We have a policy at Greenpeace that we no longer debate people who don’t accept the scientific reality of anthropogenic climate change. It’s similar to the policy undertaken by cancer specialists who used to debate the tobacco industry but discontinued doing so. To paraphrase Richard Dawkins, if we debated Dominic Lawson on climate change it would look great on his CV, not so good on ours.
I would make clear that that doesn’t mean I don’t think there should be freedom of speech for people with DL’s view, there should be. He is welcome to write about it and speak on it all he wishes, even though I disagree. But by debating him and his fellow-travelers we perpetuate the myth that this is a ‘he said/she said’ issue, a 50/50 where there is still a debate.
I’d debate Bjorn Lomborg, who accepts the science but disagrees vehemently on the need to take action on climate change. But not Dominic Lawson.
All the best
Consider me staggered, but not surprised. As Dizzy points out, science is about asking questions; that is the very nature of the discipline.
However, the way I see it, if someone is convinced of their argument they should not feel the need to refuse to debate something with someone.
For me it exemplifies the problem with the environmental lobby these days. It is the policisation of science pure and simple. Science is not about proven realities, it's about testing hypotheses. Refusing to engage with someone who questions those hypotheses is, putting it simply, wrong.
The entirety of scientific enquiry is founded on the principle, espoused by the great Sir Karl Popper, of empirical falsifiability: any scientific theory can only be considered correct in the absense of anything proving it not to be. In other words, a scientific theory is only considered to be "right" if it has not yet been proven to be wrong.
If you shut down debate on any scientific issue, then you can no longer question the theory and thus the theory cannot be proven wrong. This is why politicians and snout-in-the-trough NGOs are attempting to stifle anyone who questions their "scientific reality of anthropogenic climate change".
Late contender for Dangerous Fuckwit of the Month, Ben Stewart, says:
But by debating him and his fellow-travelers we perpetuate the myth that this is a ‘he said/she said’ issue, a 50/50 where there is still a debate.
No, Ben, this is not a "he said/she said issue" but there is still very much a debate to be had. Are you saying that you would rather that Mann et al.'s so-called "hockey-stick" temperature graph should not have been questioned because it was utterly discredited? I know that it was awkward that so much of the global-warming scare-mongering hung on that incorrect graph, but shouldn't one also be questioning some of the other data?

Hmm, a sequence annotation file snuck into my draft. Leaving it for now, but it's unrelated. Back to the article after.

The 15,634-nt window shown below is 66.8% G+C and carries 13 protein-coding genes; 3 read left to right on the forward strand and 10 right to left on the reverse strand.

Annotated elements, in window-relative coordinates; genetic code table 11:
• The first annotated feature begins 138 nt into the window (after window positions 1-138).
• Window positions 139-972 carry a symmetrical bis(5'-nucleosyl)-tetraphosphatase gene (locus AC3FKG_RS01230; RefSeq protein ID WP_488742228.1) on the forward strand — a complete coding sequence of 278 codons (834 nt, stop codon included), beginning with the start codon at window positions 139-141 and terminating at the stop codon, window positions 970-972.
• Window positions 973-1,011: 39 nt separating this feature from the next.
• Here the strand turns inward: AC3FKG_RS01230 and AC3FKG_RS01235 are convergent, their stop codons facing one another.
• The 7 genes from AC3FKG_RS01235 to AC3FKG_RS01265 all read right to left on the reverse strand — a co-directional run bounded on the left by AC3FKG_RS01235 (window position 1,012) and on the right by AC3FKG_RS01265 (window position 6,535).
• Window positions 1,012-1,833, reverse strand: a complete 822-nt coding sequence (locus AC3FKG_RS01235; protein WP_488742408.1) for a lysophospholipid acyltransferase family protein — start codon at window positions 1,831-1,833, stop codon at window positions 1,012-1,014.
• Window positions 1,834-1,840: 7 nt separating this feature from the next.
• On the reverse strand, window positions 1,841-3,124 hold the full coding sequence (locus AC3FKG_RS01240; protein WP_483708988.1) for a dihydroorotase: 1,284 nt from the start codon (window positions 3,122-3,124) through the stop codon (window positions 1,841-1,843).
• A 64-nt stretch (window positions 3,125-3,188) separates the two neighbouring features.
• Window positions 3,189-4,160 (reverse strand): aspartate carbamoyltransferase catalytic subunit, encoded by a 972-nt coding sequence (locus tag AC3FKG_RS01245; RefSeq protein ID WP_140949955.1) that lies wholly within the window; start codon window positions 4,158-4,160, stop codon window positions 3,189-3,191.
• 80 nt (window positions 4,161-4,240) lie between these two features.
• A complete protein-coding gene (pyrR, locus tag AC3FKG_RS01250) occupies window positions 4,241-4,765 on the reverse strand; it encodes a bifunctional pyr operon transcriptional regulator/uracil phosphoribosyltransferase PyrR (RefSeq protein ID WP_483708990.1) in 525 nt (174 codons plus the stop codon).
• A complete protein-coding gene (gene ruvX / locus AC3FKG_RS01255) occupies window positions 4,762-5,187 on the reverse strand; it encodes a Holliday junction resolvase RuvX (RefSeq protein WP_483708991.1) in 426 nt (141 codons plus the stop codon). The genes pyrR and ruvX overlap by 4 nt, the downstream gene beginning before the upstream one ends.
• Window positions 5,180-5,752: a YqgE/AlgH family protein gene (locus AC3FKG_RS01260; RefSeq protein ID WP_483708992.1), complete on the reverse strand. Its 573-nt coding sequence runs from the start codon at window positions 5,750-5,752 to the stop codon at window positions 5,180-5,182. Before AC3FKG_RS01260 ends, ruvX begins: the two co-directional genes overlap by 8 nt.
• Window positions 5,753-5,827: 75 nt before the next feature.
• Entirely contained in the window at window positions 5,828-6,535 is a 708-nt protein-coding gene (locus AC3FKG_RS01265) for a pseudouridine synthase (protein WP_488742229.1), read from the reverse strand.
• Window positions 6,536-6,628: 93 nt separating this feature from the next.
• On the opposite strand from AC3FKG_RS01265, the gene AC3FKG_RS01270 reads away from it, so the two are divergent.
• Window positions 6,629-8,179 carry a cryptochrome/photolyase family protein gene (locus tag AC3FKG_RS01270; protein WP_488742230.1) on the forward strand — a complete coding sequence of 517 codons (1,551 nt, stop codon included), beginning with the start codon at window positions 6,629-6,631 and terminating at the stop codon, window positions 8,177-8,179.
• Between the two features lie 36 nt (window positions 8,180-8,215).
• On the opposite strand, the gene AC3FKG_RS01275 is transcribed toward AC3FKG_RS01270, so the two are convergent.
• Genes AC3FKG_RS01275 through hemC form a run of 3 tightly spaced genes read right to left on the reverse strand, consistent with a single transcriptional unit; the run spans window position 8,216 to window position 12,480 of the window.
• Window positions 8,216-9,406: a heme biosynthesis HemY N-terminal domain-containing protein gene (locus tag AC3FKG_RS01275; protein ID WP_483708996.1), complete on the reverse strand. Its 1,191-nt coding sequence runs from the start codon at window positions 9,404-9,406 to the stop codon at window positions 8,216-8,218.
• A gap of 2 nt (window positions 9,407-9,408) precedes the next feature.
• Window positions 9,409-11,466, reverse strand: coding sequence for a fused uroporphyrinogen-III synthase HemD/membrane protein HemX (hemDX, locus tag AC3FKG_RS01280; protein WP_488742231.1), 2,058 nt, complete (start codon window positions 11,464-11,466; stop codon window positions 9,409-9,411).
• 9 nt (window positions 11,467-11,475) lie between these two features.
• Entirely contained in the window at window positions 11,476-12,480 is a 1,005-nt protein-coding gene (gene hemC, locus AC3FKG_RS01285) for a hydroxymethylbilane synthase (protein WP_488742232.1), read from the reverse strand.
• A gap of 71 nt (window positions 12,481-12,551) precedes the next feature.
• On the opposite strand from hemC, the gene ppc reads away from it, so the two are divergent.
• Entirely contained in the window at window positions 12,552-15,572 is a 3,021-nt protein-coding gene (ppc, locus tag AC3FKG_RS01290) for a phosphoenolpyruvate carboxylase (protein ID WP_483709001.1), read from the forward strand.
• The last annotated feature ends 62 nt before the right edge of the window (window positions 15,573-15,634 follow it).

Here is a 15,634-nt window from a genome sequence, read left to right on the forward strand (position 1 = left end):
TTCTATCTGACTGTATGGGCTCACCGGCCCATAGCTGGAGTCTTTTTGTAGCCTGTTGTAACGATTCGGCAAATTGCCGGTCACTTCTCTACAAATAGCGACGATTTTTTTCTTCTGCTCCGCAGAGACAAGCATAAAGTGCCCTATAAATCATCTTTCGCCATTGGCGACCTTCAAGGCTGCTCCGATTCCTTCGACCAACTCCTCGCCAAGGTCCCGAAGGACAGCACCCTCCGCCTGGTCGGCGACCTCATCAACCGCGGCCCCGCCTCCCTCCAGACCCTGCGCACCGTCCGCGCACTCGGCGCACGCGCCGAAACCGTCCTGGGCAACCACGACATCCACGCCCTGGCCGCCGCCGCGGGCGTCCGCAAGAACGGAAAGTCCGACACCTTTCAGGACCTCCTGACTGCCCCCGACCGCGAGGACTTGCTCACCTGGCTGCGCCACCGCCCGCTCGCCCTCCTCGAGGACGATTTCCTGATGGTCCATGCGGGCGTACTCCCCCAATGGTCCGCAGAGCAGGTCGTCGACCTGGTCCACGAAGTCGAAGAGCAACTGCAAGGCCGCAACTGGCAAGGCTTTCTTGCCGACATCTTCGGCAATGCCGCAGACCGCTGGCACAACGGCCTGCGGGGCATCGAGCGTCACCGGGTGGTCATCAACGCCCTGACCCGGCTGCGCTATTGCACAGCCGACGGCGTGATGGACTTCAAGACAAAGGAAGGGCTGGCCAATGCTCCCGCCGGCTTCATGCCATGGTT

The answer is yes; the very basis of scientific theory formation says that, absolutely, yes you should. One should always debate and challenge scientific theory, because that is how science is advanced.
But the climate change scientists do tend to make it very difficult to debate because, as the excellent Bishop Hill has been discovering, they really aren't tremendously keen on publishing their data.
I posted a while back about the failure of climate scientists to archive their data or to release it on request - a scandal which has been carefully documented by Steve McIntyre's Climate Audit blog. Another post on the same subject developed a very interesting comments thread with contributions from McIntyre and Maxine Clarke, the executive editor of Nature - one of the journals who have failed to enforce their own policies on data availability.
Do go and read the whole of the good Bishop's post, as it is extremely interesting; why on earth would climate change scientists be unwilling to allow others to examine their data?
One imagines that it might be for the same reason that the IPCC has released several "summaries for policy-makers" of their latest review, but still not published their results. The only explanation is that all of these people have something to hide.
Scientists are not above being corrupted. Nor are they always right. And even if every, single scientist in the entire world agreed that anthropogenic climate change is happening, your humble Devil would carry on questioning it because that is how good science works.
But, in the meantime, I am hardly going to accept the word of a piss-scared media officer from an organisation that has been proven to lie and ignore the evidence of its own reports, deliberately and with malice aforethought, in order to advance its twisted agenda.
Ben Stewart: you are an arsehole.
In the meantime, here's Lawson on 18DS.
Lawson is well-informed and reasonable; but this month's Stupid, Ignorant, Cliche-Ridden Cunt is Professor Ivor Gaber. I would love to debate with him, and I'd slap him into next week; is arguments are the same, old pap trotted out with total and utterly ill-informed conviction. The man is a fool.